30 years strong: Steve Taylor’s career as a teacher, coach, friend

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Brian Harward staff writer

Steve Taylor, one of the most recognizable figures on campus during his career of 30 years, has announced this year will be his last.

Although he has filled many roles including teacher, coach, administrator and substitute, one thing has remained constant: making memories with generations of students.

“There’s no one moment in the span of 30 years; there are really so many memorable moments. Mainly, it’s been about the kids,” Taylor said. “The main thing I’ve taken away from Beverly Hills is that from 1988 until 2018, it doesn’t matter who you are or where you come from or what year it is. If you still want to learn and have fun doing it, you can learn or teach anything.”

In his role as a teacher, Taylor taught history, a discipline he thinks can be applied to anyone’s life.

“Our history book is full of mistakes we haven’t learned from and it was always my hope that as a teacher and student in my class we could learn from those mistakes and apply them and make your life better,” Taylor said.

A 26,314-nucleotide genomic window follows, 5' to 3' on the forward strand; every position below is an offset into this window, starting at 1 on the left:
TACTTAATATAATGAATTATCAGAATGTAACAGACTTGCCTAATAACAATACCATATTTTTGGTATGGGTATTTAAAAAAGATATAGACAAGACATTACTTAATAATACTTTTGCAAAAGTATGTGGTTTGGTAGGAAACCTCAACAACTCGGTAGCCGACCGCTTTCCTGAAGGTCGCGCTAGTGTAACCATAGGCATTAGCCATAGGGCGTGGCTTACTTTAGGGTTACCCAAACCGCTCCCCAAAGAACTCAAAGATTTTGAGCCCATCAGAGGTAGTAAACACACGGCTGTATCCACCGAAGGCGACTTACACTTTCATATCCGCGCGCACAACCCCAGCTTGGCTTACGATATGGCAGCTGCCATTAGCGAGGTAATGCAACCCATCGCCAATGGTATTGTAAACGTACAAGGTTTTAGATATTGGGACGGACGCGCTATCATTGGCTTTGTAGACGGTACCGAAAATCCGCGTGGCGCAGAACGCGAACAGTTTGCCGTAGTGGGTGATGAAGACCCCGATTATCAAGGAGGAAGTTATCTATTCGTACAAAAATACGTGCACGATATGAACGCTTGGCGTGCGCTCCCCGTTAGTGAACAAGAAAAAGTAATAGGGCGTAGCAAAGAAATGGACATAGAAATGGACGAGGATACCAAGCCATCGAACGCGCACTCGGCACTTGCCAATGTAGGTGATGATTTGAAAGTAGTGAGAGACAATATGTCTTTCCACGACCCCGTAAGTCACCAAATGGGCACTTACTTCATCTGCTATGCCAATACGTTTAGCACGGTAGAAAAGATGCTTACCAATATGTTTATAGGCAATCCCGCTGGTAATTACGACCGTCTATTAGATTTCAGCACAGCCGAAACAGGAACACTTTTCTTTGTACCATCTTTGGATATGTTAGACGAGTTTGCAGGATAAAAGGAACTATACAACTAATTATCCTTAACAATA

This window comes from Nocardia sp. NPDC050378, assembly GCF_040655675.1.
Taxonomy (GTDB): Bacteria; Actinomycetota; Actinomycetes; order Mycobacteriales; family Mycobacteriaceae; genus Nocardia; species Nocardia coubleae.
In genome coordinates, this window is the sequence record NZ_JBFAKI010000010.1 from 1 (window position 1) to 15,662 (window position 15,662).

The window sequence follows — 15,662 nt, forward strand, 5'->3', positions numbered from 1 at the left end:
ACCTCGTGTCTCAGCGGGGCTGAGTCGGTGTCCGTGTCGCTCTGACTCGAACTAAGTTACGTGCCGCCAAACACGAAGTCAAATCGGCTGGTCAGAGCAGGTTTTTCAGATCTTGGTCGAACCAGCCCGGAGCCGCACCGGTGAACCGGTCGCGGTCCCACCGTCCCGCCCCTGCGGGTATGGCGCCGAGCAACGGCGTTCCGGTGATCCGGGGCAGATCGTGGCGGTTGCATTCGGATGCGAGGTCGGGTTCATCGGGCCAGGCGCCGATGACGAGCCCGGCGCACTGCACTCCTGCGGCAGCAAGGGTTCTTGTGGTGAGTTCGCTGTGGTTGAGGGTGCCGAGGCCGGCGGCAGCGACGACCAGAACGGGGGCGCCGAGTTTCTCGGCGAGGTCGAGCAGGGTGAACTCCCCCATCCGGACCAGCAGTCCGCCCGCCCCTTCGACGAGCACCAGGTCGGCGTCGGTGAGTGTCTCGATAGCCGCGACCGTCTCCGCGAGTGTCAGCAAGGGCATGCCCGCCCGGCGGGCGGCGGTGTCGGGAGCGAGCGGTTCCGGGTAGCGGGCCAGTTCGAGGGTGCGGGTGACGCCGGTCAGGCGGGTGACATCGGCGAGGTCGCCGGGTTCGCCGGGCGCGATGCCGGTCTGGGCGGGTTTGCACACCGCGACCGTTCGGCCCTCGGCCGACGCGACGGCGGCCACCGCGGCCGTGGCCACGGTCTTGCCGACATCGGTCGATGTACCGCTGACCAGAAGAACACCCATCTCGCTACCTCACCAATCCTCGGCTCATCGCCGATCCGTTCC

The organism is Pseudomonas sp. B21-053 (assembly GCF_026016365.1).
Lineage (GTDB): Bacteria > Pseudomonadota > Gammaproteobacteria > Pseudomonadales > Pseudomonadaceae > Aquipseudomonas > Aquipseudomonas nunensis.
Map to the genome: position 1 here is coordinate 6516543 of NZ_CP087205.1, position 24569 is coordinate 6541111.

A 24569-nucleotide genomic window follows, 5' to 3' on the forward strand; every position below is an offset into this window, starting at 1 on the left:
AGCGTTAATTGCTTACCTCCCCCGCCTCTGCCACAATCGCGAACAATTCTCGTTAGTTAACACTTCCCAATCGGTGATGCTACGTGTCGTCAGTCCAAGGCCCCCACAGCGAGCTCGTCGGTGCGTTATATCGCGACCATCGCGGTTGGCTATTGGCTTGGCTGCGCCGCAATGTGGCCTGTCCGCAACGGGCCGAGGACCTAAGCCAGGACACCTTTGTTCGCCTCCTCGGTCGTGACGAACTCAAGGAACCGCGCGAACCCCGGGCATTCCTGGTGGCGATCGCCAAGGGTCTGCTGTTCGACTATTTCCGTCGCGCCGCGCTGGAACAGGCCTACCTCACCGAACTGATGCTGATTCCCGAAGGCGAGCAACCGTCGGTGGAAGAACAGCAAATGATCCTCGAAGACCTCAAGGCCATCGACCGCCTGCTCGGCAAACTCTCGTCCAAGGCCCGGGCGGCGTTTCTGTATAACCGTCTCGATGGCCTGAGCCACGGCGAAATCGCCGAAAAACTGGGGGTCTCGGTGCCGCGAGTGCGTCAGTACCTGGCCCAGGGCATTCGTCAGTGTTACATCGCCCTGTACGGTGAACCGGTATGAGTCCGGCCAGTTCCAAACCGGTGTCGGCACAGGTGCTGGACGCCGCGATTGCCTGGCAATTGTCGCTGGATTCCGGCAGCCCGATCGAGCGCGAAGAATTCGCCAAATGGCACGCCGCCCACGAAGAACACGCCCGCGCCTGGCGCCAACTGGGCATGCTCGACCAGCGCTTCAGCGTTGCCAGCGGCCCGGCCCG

Fellow history teacher and longtime friend Peter Van Rossum, who worked with Taylor as a chaperone for the annual spring break trip to Europe, described Taylor as a great person to be around.

“Steve is one of the funniest people I know; he’s one of the most heartfelt people I know and he’s a great friend. So, I think Steve is one of those people who makes your life better if you know him, and we had a similar sense of humor and attitude about a lot of things and he was a guy that I could relate to,” Van Rossum said.

Taylor is also a staple in the culture of Beverly Hills sports, coaching football, basketball, baseball and lacrosse, and running Beverly Hills Sports Camp (BHSC), a summer camp for boys and girls aged five to 13. It is in the latter exploit that Taylor met senior Finn Sklarew, a former camper and current counselor at BHSC.

“Taylor has always been a very open person. I feel like I am not able to talk to many teachers, but Taylor was different. I was able to form a true connection with Taylor, both by working for him and jabbing him as a substitute teacher,” Sklarew said. “Being my first boss, he taught me many things I will be able to use throughout my life.”

Taylor’s retirement is not the result of a burnout or desire to get away from teaching. Instead, he sees it as an opportunity to explore other interests.

“I will miss the constant interactions and fun that we had in being able to have fun and learn and continue to grow, and know that I did it over 30 years where there wasn’t ever a time that I felt burnt out over it,” Taylor said. “I could still continue to teach and I would love to do it, but I think it would be important for me to challenge myself in a new way. I’ll miss the students.”

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